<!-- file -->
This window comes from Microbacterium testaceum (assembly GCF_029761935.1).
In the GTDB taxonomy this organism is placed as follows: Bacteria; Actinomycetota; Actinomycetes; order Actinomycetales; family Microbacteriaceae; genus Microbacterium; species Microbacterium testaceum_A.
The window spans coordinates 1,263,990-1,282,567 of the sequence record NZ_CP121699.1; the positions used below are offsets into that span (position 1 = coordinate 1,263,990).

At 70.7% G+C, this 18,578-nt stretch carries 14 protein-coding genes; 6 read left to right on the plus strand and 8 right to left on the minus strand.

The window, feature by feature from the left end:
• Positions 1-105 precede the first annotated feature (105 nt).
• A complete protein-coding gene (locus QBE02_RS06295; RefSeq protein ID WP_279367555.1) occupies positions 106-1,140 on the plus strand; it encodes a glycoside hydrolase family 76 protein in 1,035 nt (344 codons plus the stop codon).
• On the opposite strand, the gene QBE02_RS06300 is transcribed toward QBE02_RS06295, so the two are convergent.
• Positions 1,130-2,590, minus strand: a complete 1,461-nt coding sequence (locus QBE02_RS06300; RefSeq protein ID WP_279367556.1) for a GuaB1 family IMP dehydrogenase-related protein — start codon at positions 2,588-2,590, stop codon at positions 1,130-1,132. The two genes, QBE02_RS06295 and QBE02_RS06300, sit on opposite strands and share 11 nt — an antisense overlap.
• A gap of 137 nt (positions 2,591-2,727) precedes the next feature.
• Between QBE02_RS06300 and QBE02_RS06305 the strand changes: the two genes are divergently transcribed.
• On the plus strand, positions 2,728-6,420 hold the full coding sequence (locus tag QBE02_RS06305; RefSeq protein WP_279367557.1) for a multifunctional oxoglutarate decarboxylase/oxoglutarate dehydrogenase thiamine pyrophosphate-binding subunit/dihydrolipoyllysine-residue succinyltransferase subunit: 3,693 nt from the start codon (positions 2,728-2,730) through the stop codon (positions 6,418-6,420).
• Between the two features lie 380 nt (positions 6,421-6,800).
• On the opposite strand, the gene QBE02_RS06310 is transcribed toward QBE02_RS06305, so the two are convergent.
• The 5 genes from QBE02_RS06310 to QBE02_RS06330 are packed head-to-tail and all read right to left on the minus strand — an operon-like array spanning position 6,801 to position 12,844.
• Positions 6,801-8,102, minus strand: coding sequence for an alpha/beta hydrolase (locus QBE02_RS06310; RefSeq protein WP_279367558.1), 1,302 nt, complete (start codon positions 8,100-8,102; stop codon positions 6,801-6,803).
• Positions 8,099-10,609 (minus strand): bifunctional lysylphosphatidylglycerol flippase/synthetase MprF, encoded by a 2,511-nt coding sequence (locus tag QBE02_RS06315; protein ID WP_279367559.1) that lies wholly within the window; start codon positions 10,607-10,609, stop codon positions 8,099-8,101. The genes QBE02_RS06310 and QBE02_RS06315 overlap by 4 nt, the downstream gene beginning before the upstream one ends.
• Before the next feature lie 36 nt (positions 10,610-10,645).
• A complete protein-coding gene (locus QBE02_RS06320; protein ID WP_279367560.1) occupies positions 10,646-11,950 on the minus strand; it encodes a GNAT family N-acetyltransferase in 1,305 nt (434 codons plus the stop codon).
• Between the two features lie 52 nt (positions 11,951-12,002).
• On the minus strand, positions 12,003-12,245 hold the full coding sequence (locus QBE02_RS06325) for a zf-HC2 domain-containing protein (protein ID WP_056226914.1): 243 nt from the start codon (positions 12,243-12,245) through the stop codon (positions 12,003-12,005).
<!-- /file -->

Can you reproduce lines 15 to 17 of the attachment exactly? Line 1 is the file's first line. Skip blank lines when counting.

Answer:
• The 5 genes from QBE02_RS06310 to QBE02_RS06330 are packed head-to-tail and all read right to left on the minus strand — an operon-like array spanning position 6,801 to position 12,844.
• Positions 6,801-8,102, minus strand: coding sequence for an alpha/beta hydrolase (locus QBE02_RS06310; RefSeq protein WP_279367558.1), 1,302 nt, complete (start codon positions 8,100-8,102; stop codon positions 6,801-6,803).
• Positions 8,099-10,609 (minus strand): bifunctional lysylphosphatidylglycerol flippase/synthetase MprF, encoded by a 2,511-nt coding sequence (locus tag QBE02_RS06315; protein ID WP_279367559.1) that lies wholly within the window; start codon positions 10,607-10,609, stop codon positions 8,099-8,101. The genes QBE02_RS06310 and QBE02_RS06315 overlap by 4 nt, the downstream gene beginning before the upstream one ends.